Doctors always make you wait, even if they’re doing nothing, am I right? But after a 10- minute wait, long enough to study some of the yellowed brochures about heart health, and inspect some medical machines that belong in a museum, the doctor welcomes me. He’s a cardiologist who runs a private clinic. He is about 70, not very tall, with grey hair and friendly eyes. And he is an authority: the wall of honour behind his desk is crowded with carefully framed diplomas and certificates, fellow here, associate there.
‘I was trained at Hadassah Medical School in Israel, as you know one of the most prestigious medical schools in the world.’
I didn’t, but I believe the doctor.
‘They were no medical schools in Cyprus then; we had just become independent in 1960, after a struggle against the English. We opened our first one last year. So all Cypriot doctors are trained abroad. Most of them in Greece, others in Europe, but also a lot in the former Soviet Union, through the communist party here. These aren’t the best ones… They were educated at a university for African students, trained to operate in rural areas, it was more of a nursing education.’
‘So if you’re wise, you avoid a Soviet-trained doctor.’
‘Yes,’ the doctor says, ‘but the majority went into government service, where no background information is provided. In fact, many of them are now in the top positions of these services. For example, our current minster of health was trained in Bulgaria. That’s why our ministry of health is incompetent. We are the only country in the EU that doesn’t have a national health system.’
‘What are the consequences?’ (it sounds bad, but you never know…)
‘Everybody suffers,’ he says. ‘The government pays a lot of money. Services have dropped because of the financial crisis. More work in the hospitals, not enough for the private doctors, the well trained ones.’
‘Are your rates under pressure?’
‘Of course! We have lowered our rates since March. It’s a mess. Anyway, after Israel, I went to study in the US and when I returned in ’75, I started the clinic with two other US-trained doctors. Mind you, cardiology was in its infancy then: there was only the stethoscope. But we introduced echocardiograms, cardiac stress testing etcetera, even before the rest of Europe.’
During the interview he refers to Europe as if Cyprus wasn’t part of it, in much the same way the British do. ‘This charter behind you says you’re member of the European Association of Cardiologists.‘
‘Yes, I was one of the first.’
‘Do you feel European?’
‘Well it’s just a title, but you know, we Cypriots grew up knowing we were European. Not Asian, like the Turks. The Muslims. The barbarians. They conquered Cyprus and Greece and oppressed us for 400 years. We always felt that we were the civilized ones, the Christians, the Europeans. So joining the EU was the most natural thing, but when the EU began setting conditions for us to come back, we went crazy: who are they to tell me I’m not European! Besides, you don’t become European, you are European.’
‘What does that mean?’
‘It’s culture. It’s everything together. Religion –Christianity -, values like freedom of speech, democracy, they’re Greek as you know: our invention. Cyprus wanted to get into the EU because they wanted to be part of an organisation of countries whose citizens think like us, behave like us, and in order to help us to get the Turks out of Cyprus. It didn’t happen. That was a deception. The opposite is happening: the EU does everything to lure Turkey, a country that doesn’t recognise my country, one of its member states!’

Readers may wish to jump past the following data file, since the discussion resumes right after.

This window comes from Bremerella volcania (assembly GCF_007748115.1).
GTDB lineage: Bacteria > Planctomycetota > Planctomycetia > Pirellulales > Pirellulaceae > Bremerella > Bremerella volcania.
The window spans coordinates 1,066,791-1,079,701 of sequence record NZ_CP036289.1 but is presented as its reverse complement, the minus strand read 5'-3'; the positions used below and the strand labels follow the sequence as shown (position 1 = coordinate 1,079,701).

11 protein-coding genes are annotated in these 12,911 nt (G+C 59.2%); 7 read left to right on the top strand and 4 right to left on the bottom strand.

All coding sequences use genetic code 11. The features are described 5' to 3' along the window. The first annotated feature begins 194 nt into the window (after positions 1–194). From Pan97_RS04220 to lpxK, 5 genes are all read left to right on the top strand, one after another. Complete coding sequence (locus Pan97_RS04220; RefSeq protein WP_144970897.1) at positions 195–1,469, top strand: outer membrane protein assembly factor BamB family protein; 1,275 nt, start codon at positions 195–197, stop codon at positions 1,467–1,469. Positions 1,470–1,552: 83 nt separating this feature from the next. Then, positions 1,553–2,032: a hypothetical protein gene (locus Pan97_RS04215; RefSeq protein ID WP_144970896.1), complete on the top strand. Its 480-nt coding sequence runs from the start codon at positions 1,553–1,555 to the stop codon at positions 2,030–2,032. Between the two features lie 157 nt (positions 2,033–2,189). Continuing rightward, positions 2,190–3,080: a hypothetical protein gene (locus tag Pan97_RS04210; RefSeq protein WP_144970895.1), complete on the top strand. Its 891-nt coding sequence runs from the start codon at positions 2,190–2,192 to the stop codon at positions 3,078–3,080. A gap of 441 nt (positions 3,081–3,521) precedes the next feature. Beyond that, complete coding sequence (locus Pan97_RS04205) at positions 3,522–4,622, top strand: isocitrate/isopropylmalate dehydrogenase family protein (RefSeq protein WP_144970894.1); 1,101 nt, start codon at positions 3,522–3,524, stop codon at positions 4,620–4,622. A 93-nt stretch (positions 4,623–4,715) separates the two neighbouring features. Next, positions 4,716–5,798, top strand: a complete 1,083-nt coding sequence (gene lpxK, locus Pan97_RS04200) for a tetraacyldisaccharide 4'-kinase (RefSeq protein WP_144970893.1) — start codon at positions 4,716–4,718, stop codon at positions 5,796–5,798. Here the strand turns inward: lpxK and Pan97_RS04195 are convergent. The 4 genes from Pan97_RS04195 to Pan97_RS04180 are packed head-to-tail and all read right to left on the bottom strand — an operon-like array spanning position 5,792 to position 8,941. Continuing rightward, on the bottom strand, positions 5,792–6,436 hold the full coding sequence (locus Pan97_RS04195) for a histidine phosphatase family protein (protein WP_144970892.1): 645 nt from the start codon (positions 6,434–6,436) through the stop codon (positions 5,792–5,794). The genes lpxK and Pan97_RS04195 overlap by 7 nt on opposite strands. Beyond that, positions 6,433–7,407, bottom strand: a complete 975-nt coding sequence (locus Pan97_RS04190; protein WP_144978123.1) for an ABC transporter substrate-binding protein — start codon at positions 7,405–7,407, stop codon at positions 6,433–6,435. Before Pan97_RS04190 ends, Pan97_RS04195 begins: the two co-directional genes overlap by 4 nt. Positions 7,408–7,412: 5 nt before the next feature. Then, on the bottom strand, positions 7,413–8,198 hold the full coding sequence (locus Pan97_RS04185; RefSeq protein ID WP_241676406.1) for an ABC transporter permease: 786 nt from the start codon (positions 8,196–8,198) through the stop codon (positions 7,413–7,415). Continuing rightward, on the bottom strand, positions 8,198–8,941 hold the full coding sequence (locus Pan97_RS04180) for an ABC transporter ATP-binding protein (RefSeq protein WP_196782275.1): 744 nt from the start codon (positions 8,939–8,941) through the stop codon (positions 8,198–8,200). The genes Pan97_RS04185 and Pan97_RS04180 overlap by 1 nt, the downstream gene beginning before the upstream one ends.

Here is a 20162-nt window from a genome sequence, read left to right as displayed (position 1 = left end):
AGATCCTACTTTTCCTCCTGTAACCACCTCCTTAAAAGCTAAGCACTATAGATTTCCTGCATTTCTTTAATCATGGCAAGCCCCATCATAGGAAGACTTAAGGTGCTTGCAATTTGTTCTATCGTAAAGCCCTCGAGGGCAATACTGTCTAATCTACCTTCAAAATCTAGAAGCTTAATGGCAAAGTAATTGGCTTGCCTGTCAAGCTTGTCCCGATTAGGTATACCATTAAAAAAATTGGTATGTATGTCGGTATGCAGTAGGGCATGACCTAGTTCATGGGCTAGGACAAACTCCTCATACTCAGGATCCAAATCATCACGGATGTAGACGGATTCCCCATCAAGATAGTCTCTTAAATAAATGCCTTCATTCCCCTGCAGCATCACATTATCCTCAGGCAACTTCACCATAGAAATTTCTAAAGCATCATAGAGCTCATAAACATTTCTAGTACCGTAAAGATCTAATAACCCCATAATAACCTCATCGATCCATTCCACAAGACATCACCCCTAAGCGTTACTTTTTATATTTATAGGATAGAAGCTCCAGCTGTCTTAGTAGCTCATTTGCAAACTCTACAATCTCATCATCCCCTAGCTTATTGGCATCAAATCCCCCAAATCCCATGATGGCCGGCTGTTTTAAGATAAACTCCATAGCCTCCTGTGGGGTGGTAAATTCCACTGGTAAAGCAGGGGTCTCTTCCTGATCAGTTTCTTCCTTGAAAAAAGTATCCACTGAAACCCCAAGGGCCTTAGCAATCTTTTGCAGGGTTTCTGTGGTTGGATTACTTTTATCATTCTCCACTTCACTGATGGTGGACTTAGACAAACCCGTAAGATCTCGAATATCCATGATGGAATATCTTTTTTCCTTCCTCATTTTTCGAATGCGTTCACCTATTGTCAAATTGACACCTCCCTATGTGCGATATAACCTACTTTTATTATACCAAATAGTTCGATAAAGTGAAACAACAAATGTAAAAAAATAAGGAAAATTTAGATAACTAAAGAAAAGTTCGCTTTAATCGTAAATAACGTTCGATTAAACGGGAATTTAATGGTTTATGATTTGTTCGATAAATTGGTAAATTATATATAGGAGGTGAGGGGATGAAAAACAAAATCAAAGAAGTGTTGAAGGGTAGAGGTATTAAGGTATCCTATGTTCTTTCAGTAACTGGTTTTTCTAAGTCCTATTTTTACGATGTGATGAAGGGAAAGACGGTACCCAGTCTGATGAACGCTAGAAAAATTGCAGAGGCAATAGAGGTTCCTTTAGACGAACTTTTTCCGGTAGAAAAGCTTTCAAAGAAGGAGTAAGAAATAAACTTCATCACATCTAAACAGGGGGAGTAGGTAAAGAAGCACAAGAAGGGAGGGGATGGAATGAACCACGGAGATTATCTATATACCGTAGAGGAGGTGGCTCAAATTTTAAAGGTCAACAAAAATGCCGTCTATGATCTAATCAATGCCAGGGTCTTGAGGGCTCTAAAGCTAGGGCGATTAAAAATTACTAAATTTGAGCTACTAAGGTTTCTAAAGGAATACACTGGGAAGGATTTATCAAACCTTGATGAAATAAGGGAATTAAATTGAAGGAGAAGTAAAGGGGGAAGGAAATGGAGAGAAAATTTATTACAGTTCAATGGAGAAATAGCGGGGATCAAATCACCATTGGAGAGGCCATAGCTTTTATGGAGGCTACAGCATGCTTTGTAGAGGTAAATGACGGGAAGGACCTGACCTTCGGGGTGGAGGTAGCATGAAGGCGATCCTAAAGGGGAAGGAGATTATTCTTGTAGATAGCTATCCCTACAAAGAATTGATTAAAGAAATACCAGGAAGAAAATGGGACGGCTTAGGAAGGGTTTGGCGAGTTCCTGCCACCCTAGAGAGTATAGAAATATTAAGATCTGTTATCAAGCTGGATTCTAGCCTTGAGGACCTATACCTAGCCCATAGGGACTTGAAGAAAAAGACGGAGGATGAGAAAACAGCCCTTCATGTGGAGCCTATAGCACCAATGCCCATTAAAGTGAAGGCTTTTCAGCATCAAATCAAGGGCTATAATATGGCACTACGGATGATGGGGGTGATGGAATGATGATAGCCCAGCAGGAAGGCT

The doctor is furious now, let’s hope he checks his own heart every once in a while.
‘Is there a solution?’
‘A simple one. Turkey, get out, 40,000 soldiers, get out of Cyprus! They should all go home. There are Turkish Cypriots, who were born here but they are only 10% of the population the rest should leave. They could go back to their houses, I could go back to mine. It’s absurd, how can we have a country divided on the basis of race or religion, in Europe, in the 21st century?’
He laughs, rather unexpectedly. But he’s far from finished: ‘The EU should help us. Look, we just found gas in our territorial waters. It’s yours Europe, don’t let the Turks come and take it, like they are trying already. But the EU doesn’t want to help. They could have helped us when our banks were in trouble. Look, we developed a huge banking system, out of nothing, that’s what we lived on, besides tourism. Way too big for us. But instead of the EU telling us to scale down, they simply let our banks drown.’
On March 25 2013 the government decided to freeze all deposits of over 100,000 Euros in the biggest commercial banks, a move known as a haircut.
‘I lost all my money too,’ the doctor says, ‘all my savings from 40 years of hard work. It disappeared overnight. First I lost my family house to the Turks when they occupied my home village, then I lost all my money. Is this Europe? We suspect that it’s a punishment from Europe. We think they want to makes us kneel down and agree to the demands of Turkey so that we give half of our country to them.’
In the weeks after the haircut the world braced for mass protests. The international press gathered, ready to record riots, but instead the Cypriots remained remarkably calm, standing in line at their banks, waiting for what would happen next.
‘We have suffered a lot. We’ve been in concentration camps run by the British; we‘ve had the Turkish invasion. We’ve learnt from it. We don’t panic. We are stoic people, but we expect things to be fair. And we don’t blame individual countries, it’s the establishment. It’s the people in Brussels, paid by us, they’re civil servants. They don’t judge correctly.’
‘I understand doctor,’ I say.
He smiles again. ‘I’m a typical Cypriot,’ he says, ‘not an extremist.’